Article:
After you've decided if you want to jump on the 16-bit bandwagon, you'll need to specify the size and resolution of your image. The combination of these two settings will determine how large your image will be when it's printed or loaded into another program.

The default setting for the Size pop-up menu reflects the native resolution (often measured in megapixels) of the digital camera that was used to take the photo. For instance, a 5 megapixel camera will deliver an image that contains approximately 5 million pixels. If you multiply the two numbers that show up in the Size pop-up menu and then move the decimal place six digits to the left (to see how many millions it is), you can find out how many megapixels your camera is. My camera delivers a 3072x2048 image, which means that it's a 6.3 megapixel camera (3072x2048 = 6,291,456).

The Resolution setting determines how large those pixels will be when you print your image. The higher the resolution, the more pixels will fit in an inch, and therefore the smaller they will be. If you were to divide the width of your image (in pixels from the Size menu) by the Resolution setting, you'd be able to find out how wide your image would be when it's printed.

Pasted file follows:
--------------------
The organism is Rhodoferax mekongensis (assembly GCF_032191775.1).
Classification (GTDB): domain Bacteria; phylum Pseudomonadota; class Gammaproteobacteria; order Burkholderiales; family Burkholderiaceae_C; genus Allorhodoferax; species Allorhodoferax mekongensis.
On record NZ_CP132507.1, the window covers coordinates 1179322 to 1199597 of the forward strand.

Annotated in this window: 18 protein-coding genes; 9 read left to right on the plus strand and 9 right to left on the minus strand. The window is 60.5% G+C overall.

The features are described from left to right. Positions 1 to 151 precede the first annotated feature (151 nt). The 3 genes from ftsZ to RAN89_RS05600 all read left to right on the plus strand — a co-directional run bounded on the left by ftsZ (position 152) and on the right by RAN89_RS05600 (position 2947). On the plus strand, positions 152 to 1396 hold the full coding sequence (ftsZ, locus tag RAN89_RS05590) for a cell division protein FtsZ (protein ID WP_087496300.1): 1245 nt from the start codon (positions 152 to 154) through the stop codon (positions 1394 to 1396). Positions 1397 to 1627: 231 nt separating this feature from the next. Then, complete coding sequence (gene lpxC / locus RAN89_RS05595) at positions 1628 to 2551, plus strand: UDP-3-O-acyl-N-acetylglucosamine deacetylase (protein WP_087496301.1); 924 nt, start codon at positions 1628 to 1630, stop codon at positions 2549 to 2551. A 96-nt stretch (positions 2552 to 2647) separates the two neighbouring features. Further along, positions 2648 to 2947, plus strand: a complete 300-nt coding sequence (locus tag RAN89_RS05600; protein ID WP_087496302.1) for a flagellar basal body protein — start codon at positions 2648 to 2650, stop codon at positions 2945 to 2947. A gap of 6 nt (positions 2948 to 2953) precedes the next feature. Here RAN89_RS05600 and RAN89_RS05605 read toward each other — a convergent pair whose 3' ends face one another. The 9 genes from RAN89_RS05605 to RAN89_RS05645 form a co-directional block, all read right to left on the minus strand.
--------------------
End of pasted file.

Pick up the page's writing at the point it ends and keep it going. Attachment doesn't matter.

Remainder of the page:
My digital camera delivers a 3072x2048 image and the default resolution setting is 240, so with default settings, I'd end up with a 12.8x8.5 inch image. If I were to raise the resolution setting to 300 (which forces more pixels into each inch, making them smaller), then I'd end up with a 10.24x6.8 inch image instead. I really wish that Adobe would have provided that information so I don't have to do math in my head—after all, there's empty space available just to the right of those settings. That would make it much easier to figure out how to get a 5x7", 8x10", or other standard-size image, but instead you can use Table 10.1 to get an idea of what you'll end up with when using different combinations of Size and Resolution. If you're not sure which Resolution setting you should use, be sure to look over Chapter 4, "Resolution Solutions," which will describe how to pick an appropriate resolution setting.

Table 10.1 Common Resolution Settings and Corresponding Sizes in Inches

PIXELS

@72PPI

@128PPI

@150PPI

@170PPI

@200PPI

@225PPI

@240PPI